With many reservoirs at well-below-average levels from the previous winter and a federal ruling limiting water pumped from the Sacramento-San Joaquin River Delta, the new data added a dimension to a crisis already complicated by crumbling infrastructure, surging population and environmental concerns.

"We're in a dry spell if not a drought," said California Secretary for Resources Mike Chrisman. "We're in the second year, and if we're looking at a third year, we're talking about a serious problem."

Chrisman stopped short of saying the state would issue mandatory water rationing, which appears possible only if the governor declares a state of emergency. Rather, the burden will fall on local water agencies. Many, such as San Francisco and Marin County, have asked residents and businesses over the past year to cut water usage voluntarily by 10 to 20 percent.

Others have taken more drastic steps.

In Southern California, the water district serving about 330,000 people in Orange County enacted water rationing last year, due in part to a ruling by U.S. Judge Oliver Wanger reducing water pumped from the delta by about a third to protect an endangered fish.

The East Bay Municipal Utility District announced in April that it was considering water rationing, price increases and other measures in response to critically low reservoirs. The district, which serves 1.3 million customers in Contra Costa and Alameda counties, will vote on the measures this month.


NANCY TREJOS WASHINGTON POST The Federal Reserve and two other banking regulators are set to unveil today one of the most aggressive efforts in decades to crack down on the credit card industry, prohibiting practices such as arbitrarily raising interest rates on outstanding balances.
The proposed regulations, which could be finalized by year's end, would label as "unfair or deceptive" practices that consumers have long complained about. That includes charging interest on debt that has been repaid and assessing late fees when consumers are not given a reasonable amount of time to make a payment. When different interest rates apply to different balances on one card, companies would be prohibited from applying a payment first to the balance with the lowest rate. . .

The proposal also seeks to regulate overdraft protection, banning companies from assessing a fee unless the customer chooses not to opt out of that service.


RICHARD SILVERSTEIN, TIKUN OLAM In the Jewish community, the mud [against Obama] has been slung fast and furiously for months now. The latest comes from a major leader in the Los Angeles Jewish community who is a Clinton "bundler" (in the words of Variety's political blog), Daphna Ziman. She attended a fundraising event addressed by the local director of the Southern Christian Leadership Conference (and also a black minister). Ziman accused the minister of blaming Jews for the negative portrayal of blacks in Hollywood films. In a subsequent e-mail sent to 50,000 of her "closest" Jewish confidants by way of the mailing list of the pro-Israel group, Stand With Us, Ziman called him an anti-Semite and linked him to Rev. Wright. In a separate e-mail, she claimed that Obama's "movement is out to destroy us [Jews]." This incident was further amplified by the right-wing online news outlet, Pajamas Media and the Republican Jewish Coalition. Clinton's campaign hasn't said a word about Ziman's outburst (which wasn't the first time she expressed what I call Jewish Obamaphobia). When the Clinton campaign winks at such hysteria, aided and abetted by Republican groups and conservative media outlets, it makes you wonder just whose side is she on (and just who is on her side)?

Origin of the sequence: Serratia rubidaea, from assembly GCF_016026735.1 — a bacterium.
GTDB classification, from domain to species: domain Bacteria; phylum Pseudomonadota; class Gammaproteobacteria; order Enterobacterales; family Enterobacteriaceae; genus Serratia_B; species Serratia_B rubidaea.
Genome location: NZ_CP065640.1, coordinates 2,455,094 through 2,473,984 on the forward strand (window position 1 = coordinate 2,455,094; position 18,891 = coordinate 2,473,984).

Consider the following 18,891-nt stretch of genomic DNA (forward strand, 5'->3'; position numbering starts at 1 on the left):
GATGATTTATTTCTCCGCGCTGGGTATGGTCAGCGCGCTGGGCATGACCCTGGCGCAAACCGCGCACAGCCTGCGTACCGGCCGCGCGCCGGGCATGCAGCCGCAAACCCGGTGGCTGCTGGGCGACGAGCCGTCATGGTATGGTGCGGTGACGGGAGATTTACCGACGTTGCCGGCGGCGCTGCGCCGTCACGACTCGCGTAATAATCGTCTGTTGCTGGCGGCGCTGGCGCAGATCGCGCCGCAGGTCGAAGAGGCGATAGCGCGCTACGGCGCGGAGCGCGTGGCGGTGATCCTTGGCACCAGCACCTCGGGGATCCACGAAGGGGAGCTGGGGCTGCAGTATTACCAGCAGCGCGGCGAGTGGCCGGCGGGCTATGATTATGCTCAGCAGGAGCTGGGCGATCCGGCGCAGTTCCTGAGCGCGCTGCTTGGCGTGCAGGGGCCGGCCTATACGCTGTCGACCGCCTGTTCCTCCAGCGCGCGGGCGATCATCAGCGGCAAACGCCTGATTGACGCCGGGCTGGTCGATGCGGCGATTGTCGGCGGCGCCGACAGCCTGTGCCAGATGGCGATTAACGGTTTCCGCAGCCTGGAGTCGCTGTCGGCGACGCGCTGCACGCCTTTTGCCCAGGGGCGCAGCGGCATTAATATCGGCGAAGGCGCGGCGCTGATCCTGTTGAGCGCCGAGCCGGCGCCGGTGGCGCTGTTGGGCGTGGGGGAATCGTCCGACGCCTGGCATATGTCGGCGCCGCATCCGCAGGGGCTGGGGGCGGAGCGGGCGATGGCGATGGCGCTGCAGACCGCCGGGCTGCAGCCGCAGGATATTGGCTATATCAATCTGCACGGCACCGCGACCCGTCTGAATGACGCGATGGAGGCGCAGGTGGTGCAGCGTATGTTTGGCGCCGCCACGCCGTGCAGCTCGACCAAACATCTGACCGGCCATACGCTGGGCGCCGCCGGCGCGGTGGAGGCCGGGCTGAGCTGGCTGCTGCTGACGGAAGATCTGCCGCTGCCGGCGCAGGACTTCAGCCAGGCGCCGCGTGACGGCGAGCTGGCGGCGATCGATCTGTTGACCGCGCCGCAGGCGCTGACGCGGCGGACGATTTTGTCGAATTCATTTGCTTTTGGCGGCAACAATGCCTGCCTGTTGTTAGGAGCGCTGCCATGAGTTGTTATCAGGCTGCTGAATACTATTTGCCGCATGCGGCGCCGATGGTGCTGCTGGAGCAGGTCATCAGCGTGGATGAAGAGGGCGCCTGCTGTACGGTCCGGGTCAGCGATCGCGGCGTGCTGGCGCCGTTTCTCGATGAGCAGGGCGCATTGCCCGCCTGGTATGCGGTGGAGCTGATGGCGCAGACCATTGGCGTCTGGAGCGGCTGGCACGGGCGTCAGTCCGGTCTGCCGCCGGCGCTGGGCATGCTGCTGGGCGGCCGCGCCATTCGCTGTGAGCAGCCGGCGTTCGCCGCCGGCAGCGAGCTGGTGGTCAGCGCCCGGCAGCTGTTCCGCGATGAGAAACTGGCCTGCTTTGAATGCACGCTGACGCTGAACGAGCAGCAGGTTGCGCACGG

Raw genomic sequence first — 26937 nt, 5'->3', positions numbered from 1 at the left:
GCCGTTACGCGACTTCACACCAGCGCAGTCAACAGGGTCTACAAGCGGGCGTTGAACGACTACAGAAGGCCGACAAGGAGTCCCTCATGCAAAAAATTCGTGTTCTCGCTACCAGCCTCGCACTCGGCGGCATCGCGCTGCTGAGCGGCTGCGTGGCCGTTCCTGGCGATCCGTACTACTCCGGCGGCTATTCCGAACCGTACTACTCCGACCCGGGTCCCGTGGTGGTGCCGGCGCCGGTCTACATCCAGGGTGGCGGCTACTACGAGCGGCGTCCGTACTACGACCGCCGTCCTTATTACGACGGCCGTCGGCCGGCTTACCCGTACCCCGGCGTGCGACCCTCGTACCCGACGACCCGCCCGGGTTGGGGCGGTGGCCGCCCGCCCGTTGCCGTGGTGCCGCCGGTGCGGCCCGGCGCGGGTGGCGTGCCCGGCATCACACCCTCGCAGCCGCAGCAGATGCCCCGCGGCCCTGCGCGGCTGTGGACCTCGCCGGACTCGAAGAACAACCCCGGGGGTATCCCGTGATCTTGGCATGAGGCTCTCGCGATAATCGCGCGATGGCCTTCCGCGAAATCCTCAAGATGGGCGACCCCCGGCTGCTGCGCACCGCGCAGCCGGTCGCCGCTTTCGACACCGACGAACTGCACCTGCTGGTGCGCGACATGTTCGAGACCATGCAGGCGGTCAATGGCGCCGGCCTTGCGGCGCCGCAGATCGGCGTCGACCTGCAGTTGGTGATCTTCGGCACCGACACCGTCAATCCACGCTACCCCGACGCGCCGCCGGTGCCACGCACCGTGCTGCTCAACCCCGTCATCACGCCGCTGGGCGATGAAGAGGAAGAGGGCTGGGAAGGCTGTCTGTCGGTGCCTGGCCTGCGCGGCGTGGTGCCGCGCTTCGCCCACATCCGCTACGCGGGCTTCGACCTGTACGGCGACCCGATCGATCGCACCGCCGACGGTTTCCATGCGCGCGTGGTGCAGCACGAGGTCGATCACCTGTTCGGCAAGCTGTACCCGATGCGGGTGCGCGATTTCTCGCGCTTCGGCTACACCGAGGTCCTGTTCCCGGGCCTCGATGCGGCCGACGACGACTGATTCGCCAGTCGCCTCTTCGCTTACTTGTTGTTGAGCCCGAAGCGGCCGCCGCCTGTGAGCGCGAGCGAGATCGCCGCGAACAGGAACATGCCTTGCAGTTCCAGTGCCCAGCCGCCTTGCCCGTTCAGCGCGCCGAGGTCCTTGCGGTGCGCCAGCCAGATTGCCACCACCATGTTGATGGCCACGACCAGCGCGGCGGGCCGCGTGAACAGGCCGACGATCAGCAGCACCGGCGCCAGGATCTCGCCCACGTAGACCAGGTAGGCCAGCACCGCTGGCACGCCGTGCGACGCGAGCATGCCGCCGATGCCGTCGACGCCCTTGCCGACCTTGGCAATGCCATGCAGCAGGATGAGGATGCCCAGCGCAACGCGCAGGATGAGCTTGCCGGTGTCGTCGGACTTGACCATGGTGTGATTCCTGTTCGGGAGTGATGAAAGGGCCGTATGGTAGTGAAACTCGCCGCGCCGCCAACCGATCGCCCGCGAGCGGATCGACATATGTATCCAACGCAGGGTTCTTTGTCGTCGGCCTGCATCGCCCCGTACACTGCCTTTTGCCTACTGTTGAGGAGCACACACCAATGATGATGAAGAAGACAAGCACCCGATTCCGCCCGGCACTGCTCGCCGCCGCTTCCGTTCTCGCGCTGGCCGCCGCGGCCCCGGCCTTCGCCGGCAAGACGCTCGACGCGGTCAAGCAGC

MADDY SAUER, ABC NEWS Yesterday's suicide of so-called D.C. Madam Deborah Jeane Palfrey has again shown the great discrepancy between men and women when it comes to how the crime of prostitution is punished.

Palfrey, who was to be sentenced in July on federal charges stemming from operating a prostitution service, was found dead yesterday in a shed outside a mobile home owned by her mother. Police say she hanged herself with a nylon rope. Meanwhile, some of her best-known male clients continue to hold powerful and highly paid jobs and have not faced criminal charges.

Ambassador Randall Tobias, who resigned from the State Department after admitting he had been a customer of Palfrey's service, recently accepted a high-profile job as the head of the Indianapolis Airport Authority. . .

"For that guy to have a landed in that kind of job is just ridiculous," Janice Shaw Crouse of Concerned Women for America told "That is the perfect example of the inequity," said Crouse who runs a think tank at CWFA, the Beverly LaHaye Institute. Crouse says the contrast between Palfrey and Tobias is not unique.